Call to Obedience
May 6 issue editorial on the Congregation for the Doctrine of the Faith’s newly released doctrinal assessment of the Leadership Conference of Women Religious.
The Congregation for the Doctrine of the Faith’s newly released doctrinal assessment of the Leadership Conference of Women Religious has provoked an explosion of outrage. Media commentators and ordinary Catholics are accusing a male hierarchy of waging war on women religious, who, it is said, do all the heavy lifting in Catholic hospitals, schools and social agencies.
In fact, the once dominant role of women religious in cherished Catholic institutions has drastically contracted in the wake of the Second Vatican Council and the subsequent departure of tens of thousands of women from their religious orders. It is not uncommon for Catholic children in parochial schools to never experience the special gravitas and distinct joy of a bride of Christ.
The absence of women religious has been filled by many dedicated lay teachers, nurses and social workers, but a vacuum remains for those who knew another time when such women defined the transformative ethos of Catholic institutions.
The rapid exodus of women religious amid an era of chaotic social change inflicted deep wounds on the communities they left behind. The necessity for the Vatican’s apostolic visitation of religious orders of women and research conducted by the Center for Applied Research in the Apostolate at Georgetown University point to the stubborn presence of festering internal conflicts regarding the proper place of common prayer and apostolic work, religious dress, adherence to the magisterium and obedience to religious superiors and Church leaders.
CARA researchers note that the median age for new arrivals in struggling LCWR-affiliated orders is 40, a full decade older than women who entered orders affiliated with the Council of Major Superiors of Women Religious, which celebrates members’ common life and unapologetic obedience to the magisterium — but stays out of the media spotlight.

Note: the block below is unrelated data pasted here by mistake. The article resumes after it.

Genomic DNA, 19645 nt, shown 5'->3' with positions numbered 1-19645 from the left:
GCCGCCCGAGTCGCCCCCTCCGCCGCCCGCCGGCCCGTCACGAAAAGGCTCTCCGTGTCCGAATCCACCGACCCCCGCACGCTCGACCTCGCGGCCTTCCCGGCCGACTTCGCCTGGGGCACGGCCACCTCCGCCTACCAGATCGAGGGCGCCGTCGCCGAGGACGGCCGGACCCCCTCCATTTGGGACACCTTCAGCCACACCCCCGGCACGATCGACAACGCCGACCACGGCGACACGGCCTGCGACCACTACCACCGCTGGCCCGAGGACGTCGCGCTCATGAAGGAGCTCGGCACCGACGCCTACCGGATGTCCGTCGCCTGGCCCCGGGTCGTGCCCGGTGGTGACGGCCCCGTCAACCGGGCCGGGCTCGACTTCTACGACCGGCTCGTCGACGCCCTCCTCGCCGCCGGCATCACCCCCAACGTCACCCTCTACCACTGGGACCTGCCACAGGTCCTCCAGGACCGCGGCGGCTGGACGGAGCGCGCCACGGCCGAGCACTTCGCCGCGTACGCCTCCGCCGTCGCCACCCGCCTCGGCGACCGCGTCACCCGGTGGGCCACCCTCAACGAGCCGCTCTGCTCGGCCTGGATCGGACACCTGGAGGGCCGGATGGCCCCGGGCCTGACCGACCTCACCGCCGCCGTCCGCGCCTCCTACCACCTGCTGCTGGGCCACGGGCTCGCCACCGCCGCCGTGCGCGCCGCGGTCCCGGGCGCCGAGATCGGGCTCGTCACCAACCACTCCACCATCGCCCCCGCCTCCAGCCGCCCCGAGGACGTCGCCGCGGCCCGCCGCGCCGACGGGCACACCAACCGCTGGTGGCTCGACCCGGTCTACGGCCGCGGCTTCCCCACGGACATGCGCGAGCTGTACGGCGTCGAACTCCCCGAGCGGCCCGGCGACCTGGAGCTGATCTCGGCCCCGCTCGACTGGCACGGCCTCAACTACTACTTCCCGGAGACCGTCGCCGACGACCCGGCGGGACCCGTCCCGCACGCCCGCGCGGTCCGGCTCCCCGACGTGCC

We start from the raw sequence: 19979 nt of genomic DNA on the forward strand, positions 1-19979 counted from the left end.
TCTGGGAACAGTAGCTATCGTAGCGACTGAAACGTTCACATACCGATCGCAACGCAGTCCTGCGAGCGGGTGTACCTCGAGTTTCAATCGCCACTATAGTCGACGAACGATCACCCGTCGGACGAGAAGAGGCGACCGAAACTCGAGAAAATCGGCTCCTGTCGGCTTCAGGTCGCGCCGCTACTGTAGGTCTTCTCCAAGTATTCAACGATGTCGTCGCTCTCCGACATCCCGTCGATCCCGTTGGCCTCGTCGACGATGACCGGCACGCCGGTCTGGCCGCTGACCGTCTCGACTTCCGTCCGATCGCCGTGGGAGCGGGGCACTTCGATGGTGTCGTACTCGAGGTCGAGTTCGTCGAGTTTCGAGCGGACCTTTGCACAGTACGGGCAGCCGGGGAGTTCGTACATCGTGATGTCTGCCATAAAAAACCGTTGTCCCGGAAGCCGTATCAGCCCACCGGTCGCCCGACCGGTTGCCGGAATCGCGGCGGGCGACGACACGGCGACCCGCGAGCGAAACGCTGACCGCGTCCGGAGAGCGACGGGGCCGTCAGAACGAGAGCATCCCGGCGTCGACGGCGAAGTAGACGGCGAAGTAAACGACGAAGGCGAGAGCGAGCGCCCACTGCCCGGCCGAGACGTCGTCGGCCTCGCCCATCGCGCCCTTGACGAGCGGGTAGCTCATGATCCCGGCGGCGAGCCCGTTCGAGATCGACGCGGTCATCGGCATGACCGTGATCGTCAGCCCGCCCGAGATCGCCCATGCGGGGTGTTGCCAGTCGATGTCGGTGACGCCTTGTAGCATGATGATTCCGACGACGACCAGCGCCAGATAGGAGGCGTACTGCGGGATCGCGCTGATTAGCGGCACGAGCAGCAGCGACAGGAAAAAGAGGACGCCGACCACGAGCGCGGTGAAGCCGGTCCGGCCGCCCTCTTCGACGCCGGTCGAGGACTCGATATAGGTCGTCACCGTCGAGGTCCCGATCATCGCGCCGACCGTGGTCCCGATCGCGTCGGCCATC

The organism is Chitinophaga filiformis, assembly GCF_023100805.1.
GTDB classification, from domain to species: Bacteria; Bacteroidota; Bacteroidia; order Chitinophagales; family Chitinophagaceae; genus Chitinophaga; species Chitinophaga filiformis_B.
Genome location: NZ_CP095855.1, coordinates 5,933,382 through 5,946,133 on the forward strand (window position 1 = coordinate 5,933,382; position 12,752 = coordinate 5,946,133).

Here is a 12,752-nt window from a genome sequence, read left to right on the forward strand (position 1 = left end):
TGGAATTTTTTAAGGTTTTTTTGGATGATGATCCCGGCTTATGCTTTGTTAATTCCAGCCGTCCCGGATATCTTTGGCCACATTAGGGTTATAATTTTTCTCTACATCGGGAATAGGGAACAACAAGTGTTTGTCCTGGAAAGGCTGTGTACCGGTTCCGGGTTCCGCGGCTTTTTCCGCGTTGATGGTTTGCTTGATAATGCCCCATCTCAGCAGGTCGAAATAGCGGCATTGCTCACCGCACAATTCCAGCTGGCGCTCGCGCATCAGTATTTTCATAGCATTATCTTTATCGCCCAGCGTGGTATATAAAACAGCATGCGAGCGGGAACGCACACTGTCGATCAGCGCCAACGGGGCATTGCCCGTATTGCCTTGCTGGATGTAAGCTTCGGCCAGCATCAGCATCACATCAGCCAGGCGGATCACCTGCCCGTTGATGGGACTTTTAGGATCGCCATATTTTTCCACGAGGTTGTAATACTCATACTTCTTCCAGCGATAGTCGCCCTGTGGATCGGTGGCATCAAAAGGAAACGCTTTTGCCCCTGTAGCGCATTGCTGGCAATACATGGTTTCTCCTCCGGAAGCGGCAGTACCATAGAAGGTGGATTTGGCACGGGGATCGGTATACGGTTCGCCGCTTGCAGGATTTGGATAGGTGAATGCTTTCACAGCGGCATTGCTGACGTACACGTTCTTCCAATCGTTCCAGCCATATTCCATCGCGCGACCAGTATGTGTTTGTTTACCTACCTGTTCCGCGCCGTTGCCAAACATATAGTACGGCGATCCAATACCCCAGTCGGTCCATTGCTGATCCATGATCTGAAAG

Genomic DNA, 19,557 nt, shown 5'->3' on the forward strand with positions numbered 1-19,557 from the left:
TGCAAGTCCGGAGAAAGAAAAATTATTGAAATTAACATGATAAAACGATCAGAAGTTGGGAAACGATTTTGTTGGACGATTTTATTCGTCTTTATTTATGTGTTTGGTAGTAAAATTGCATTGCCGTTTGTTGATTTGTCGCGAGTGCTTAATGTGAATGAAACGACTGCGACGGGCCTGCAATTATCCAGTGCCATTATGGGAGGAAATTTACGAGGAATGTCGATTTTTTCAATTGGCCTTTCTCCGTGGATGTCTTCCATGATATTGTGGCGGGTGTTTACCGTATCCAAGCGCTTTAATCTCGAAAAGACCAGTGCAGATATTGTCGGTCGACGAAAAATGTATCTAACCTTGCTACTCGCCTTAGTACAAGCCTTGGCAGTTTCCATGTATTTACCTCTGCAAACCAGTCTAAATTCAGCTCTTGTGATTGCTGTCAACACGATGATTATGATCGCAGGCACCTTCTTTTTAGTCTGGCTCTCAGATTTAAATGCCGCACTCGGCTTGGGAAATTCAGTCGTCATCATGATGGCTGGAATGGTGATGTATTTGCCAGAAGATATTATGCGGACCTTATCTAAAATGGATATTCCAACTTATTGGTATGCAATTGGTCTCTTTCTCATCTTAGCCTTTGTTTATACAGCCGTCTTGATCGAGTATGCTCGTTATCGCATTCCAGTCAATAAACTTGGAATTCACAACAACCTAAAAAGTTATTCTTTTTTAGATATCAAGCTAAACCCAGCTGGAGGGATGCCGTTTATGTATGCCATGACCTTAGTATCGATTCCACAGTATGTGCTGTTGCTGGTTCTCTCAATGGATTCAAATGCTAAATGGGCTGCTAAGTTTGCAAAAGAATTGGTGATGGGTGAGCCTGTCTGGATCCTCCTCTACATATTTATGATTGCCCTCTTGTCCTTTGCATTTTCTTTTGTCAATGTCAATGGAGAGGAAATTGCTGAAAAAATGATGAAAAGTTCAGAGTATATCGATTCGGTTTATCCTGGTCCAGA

The Leadership Conference of Women Religious was established by the Church expressly to aid members and foster their religious vocations. The problems noted above cry out for solutions and energetic leadership from the LCWR. Instead, the Vatican has concluded that the group is too preoccupied with issues like women’s ordination and same-sex attraction, even as it articulates a narrow understanding of social justice that ignores the fundamental right to life and emerging needs that demand the special gifts of women religious.
Ultimately, an individualistic conception of religious life repudiates the call to radical discipleship to follow the path of Jesus Christ, who sacrificed himself unconditionally for the salvation of the world. But individualistic practices also ignore the practical value of a stable apostolic presence in a chosen field, whether education, health care or social outreach.
The Church — young Catholics, families, single people and the elderly — requires the ministry of religious women.
It is time for the LCWR to retrace its departure from authentic reform and humbly accept the guidance of the Vatican.